Another SWAT team abuse. Are we fed up yet?

Because technically this isn’t a Drug War thing. Though this sort of thing certainly was enabled by the Drug War.

Sequence of events:

  1. Kid gets badly bruised by playing tag with a moving car.

  2. Father - trained army medic - looks over the damage, decides it’s not too bad, takes kid inside to lie down.

  3. Nanny-stater neighbor decides paramedics must be called instead, and does so.

  4. Paramedics arrive. Father informs them they’re not needed. Paramedic forces his way into house, glimpses kid, decides based on that glimpse the full force of the state is required.

  5. SWAT team arrives, busts down door, points guns in everyone’s faces, handcuffs mother, kidnaps kid, takes kid to hospital.

  6. Doctor at hospital examines kid, tells him to take some Tylenol and lie down, he’ll be fine.

You’re not competent to take care of your own kids. Only the state is. And they’re not yours anyway, they’re the state’s.

“I was given a court order, and I really don’t feel I have any choice but to comply with that court order.”

Damn straight. And if he’d been given a court order to round up the blacks and jews and shoot 'em in the head, he’d have done that too, because orders are meant to be followed.

Yeah, what the hell is the state doing trying to take care of kids!? A parent would never do anything against the interest of their child.

Ahh, another OUTRAGE!!! posted on QT3.

Conveniently omitting about half the facts. Coincidentally, those facts make the issue far less inflammatory than the OP makes it out to be.

The boy had injured his face and head Thursday during some horseplay after grabbing onto the door handle of a moving car.
Perhaps there might be a reason to be a bit concerned about the boy’s health, or the family situation that allows this kind of activity.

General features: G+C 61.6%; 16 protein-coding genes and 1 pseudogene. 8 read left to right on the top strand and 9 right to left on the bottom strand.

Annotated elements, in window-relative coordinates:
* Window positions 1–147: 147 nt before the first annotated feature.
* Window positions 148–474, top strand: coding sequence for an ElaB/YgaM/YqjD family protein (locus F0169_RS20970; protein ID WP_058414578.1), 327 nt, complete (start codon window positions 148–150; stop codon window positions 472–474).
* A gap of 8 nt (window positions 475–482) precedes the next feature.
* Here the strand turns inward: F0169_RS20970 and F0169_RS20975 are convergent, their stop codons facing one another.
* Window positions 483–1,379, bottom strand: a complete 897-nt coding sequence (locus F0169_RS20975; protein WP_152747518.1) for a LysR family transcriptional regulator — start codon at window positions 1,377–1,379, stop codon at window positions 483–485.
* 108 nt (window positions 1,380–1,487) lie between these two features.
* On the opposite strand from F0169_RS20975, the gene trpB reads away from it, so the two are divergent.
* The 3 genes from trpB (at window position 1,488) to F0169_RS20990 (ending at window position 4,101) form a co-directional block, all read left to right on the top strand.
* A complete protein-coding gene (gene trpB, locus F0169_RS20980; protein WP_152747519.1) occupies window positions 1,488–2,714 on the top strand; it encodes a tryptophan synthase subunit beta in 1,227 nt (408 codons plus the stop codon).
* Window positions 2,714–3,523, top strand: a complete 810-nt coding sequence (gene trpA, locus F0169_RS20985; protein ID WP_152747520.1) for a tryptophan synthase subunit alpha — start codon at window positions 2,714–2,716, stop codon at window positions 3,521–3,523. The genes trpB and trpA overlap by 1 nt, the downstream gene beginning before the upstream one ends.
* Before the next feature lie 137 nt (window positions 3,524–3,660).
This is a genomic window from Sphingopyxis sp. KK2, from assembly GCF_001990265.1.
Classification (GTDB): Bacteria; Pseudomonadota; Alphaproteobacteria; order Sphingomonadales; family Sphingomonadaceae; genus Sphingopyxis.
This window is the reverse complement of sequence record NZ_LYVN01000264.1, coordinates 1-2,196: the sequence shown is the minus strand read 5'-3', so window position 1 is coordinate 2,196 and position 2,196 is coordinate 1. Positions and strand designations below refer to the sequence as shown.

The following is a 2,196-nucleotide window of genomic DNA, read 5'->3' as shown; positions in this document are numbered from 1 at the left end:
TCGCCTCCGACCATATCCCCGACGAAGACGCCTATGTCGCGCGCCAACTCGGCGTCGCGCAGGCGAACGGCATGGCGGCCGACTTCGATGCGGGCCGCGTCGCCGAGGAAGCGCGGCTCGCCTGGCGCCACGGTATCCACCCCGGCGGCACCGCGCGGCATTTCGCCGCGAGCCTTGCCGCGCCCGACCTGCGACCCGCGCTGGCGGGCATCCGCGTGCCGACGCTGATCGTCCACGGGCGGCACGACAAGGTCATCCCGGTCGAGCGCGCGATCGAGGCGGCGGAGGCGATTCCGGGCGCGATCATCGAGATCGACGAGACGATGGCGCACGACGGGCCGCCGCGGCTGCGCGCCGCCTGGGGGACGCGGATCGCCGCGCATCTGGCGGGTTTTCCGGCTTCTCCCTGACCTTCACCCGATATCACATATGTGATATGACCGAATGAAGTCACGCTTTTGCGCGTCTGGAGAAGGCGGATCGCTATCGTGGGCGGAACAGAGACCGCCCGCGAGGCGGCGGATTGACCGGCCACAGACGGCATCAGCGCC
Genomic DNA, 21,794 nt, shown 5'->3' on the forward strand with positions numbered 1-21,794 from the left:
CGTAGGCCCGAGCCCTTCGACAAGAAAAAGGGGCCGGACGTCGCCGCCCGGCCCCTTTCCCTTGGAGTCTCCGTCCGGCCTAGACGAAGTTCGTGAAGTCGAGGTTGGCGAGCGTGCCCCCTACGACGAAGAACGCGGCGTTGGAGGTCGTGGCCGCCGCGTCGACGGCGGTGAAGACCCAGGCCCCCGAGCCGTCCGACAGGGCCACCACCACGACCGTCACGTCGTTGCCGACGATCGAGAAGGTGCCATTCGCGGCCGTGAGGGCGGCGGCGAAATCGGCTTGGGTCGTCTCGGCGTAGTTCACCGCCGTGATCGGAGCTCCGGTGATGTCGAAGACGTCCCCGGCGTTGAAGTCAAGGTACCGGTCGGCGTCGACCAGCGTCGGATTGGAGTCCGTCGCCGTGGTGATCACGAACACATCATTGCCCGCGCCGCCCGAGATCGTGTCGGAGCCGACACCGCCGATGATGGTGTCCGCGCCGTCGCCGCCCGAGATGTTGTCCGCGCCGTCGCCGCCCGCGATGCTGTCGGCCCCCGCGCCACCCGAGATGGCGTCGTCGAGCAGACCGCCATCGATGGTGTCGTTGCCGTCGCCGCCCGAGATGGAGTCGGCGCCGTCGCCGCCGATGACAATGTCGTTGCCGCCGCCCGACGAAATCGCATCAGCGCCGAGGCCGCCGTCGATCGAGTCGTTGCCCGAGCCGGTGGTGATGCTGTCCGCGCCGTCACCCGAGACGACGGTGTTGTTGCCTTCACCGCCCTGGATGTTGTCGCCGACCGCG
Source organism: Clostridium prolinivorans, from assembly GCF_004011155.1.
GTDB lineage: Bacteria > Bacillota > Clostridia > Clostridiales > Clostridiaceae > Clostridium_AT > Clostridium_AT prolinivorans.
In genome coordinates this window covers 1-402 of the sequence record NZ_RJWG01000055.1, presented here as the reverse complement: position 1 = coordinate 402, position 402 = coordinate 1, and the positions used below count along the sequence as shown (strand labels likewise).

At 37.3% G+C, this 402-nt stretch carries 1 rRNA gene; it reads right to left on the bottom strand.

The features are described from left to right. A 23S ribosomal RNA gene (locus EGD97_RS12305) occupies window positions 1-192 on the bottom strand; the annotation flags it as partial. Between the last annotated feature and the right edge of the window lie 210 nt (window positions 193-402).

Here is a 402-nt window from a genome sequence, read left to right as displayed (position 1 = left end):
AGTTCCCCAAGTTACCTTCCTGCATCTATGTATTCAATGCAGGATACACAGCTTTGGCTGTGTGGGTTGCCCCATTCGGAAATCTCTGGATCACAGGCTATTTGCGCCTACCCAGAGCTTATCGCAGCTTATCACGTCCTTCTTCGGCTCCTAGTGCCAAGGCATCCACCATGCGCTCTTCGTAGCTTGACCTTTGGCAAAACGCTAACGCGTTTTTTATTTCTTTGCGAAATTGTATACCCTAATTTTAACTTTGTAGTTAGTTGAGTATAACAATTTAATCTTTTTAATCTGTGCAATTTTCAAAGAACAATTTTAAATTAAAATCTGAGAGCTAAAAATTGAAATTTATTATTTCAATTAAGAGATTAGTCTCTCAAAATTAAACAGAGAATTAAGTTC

“We have had encounters with him indicating that he’s potentially violent, certainly agitating, confrontational,” he said.

He said two Garfield County deputies arrived Friday before the AHRT and explained the warrant and that they would need to take the 11-year-old boy in for medical evaluation.

“He was rather vulgar in his response,” Vallario said Tuesday. “I was given a court order, and I really don’t feel I have any choice but to comply with that court order.”

Perhaps the father’s actions caused things to escalate a bit…

Vallario said Shiflett was arrested in 2005 on suspicion of felony menacing after chasing someone down the street with an ax.
Perhaps the police wanted to play it safe with someone who was not the most mild-mannered neighborhood resident.

Look, I don’t know all the facts here. It’s possible the police overreacted. But it’s also possible that their actions were reasonable responses to a difficult domestic situation. I know, I know, whenever the police intervene strongly in anything short of a multiple homicide, QT3 must be OUTRAGED!!! Maybe we should reserve such outrage for cases where the facts are more clear cut and truly indicate a reason to be outraged.

So true… And HERE is the missing info:

The sheriff said the decision to use SWAT team force was justified because the father was a “self-proclaimed constitutionalist” and had made threats and “comments” over the years.

However, the sheriff declined to provide a single instance of the father’s illegal behavior. “I can’t tell you specifically,” he said.

“He was refusing to provide medical care,” the sheriff said.

However, the sheriff said if his own children were involved in an at-home accident, he would want to be the one to make decisions on their healthcare, as did Shiflett.

“I guess if that was one of my children, I would make that decision,” the sheriff said.

But he said Shiflett was “rude and confrontational” when the paramedics arrived and entered his home without his permission.

How dare he… uh… believe in the constitution… and be rude to paramedics forcing their way in… and… uh… wait, what are you saying now?

Anti-Bunny, I think 99%+ of the time, the parents’ should be the ones making decisions in cases like this.

But there are instances where the parents should NOT be trusted. That’s where the state can (and sometimes should) step in to help the children.

I don’t know, for sure, if this case was one of those instances. But the story provides enough detail to at least suggest that this father was perhaps more than a little unconventional, and that the officials involved may have acted prudently, even if the end result was that the child did not need significant medical intervention.

As usual, we can add perspective by considering another scenario that might fit with the (limited) facts we have. Note, I am not saying that the following is what DID occur (the story does not fill in all the facts, and some facts seem to be in dispute). Rather, the following scenario MIGHT have occurred: